Police revealed they arrested 2,000 people and confiscated 723 weapons while thousands more were handed in through surrender schemes. Home Secretary Priti Patel welcomed the “impressive” results of Operation Sceptre, saying it would save lives. She revealed meeting parents who have lost a child to knife crime is the toughest part of her job and vowed to plough more money into beating it. Sceptre saw the 43 forces in England and Wales along with British Transport Police target those known to carry knives. Officers carried out weapons sweeps, extra patrols and set up scanning arches to catch offenders.
In the same week Border Force officials thwarted 1,000 attempts to illegally smuggle blades and other weapons into the country.
Knife crime has been on the rise since 2013 but the increase is slowing following targeted operations.
Office for National Statistics figures last month showed a one per cent drop in a year. Police have also expanded their work in schools to educate youngsters about the dangers.
Deputy Assistant Commissioner Graham McNulty, National Police Chiefs’ knife crime boss, said: “The harm caused to families and communities through the tragic loss of life relating to knife crime is devastating.
“That is why focusing on this issue remains a top priority for policing.
“Despite the challenges and the extra demand placed on the service as a result of the pandemic, the sheer number of arrests and seizures made as part of Operation Sceptre sends a clear message we will not tolerate knife crime.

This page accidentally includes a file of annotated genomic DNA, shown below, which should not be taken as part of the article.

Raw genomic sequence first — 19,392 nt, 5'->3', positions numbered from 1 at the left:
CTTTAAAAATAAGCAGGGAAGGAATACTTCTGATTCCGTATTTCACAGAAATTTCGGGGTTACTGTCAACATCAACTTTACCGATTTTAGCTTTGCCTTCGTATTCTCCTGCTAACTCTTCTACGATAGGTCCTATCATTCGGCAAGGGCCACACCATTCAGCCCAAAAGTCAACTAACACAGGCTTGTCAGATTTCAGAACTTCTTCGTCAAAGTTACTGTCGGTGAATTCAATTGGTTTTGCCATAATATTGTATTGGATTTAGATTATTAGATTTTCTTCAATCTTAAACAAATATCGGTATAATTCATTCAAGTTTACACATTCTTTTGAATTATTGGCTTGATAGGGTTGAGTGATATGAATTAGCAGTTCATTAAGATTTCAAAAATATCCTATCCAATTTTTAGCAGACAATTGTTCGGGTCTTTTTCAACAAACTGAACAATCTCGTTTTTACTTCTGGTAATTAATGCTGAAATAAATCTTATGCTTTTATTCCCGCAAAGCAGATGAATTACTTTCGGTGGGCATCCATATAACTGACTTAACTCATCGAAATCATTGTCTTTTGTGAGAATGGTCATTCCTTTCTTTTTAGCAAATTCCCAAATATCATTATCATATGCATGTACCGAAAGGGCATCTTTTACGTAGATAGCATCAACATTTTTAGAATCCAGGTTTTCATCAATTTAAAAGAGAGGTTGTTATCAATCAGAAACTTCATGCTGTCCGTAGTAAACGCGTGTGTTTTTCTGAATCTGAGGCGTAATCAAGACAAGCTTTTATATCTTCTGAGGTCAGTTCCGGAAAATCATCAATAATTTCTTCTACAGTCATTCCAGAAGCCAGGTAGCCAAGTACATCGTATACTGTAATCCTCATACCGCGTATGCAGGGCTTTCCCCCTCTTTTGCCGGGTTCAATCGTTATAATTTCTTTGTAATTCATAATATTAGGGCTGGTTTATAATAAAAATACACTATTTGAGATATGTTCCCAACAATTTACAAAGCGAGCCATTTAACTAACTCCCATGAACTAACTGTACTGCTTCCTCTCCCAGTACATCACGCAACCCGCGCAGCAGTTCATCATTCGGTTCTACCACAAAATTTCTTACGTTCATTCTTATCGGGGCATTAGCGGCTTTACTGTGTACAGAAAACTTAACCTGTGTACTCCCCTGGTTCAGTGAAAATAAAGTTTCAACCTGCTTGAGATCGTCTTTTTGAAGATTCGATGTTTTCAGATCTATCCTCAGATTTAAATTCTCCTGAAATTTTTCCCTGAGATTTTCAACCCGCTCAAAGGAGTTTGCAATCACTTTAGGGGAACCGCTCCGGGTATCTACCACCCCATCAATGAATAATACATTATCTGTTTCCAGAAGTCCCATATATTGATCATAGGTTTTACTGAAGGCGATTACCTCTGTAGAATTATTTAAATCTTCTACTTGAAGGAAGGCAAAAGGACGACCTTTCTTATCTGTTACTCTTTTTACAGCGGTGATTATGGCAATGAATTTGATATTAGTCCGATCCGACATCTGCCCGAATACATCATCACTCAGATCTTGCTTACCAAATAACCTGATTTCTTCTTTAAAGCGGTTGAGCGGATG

“We will continue to explore every opportunity to tackle it.”
Comment by Home Secretary Priti Patel
One of the most difficult things about my job as Home Secretary is meeting and comforting mums who have lost their young boys to the scourge of knife crime.
It cuts short young lives, leaves families devastated and causes fear and misery in the neighbourhoods it blights.
That is why I have made tackling this senseless violence a key focus for Government and law enforcement.
It is why I have backed the police with more powers and resources to go after criminals, take knives, weapons and drugs off the streets and, ultimately, keep the law-abiding majority safe. This includes the recruitment of 20,000 additional police officers, with 6,000 already on our streets keeping us safe.
And the impact of this is clearly demonstrated by the success of Operation Sceptre last week.
Right across our country, police forces intensified their operations to tackle knife crime, alongside partner agencies including Border Force.
The results of this national effort are impressive.
All 43 police forces in England and Wales and the British Transport Police took part in this important operation.
More than 10,000 knives were taken off the streets as a result of seizures, searches or being surrendered, and officers arrested at least 2005 people, with over 500 of those arrests relating specifically to knives.
Every weapon or knife taken off our streets is potentially a life saved.
So I will continue giving the police the resources, tools and powers they need to keep young people safe.
And I hope that initiatives such as Operation Sceptre will mean fewer families are left shattered and fewer communities ripped apart by such awful tragedies in the future.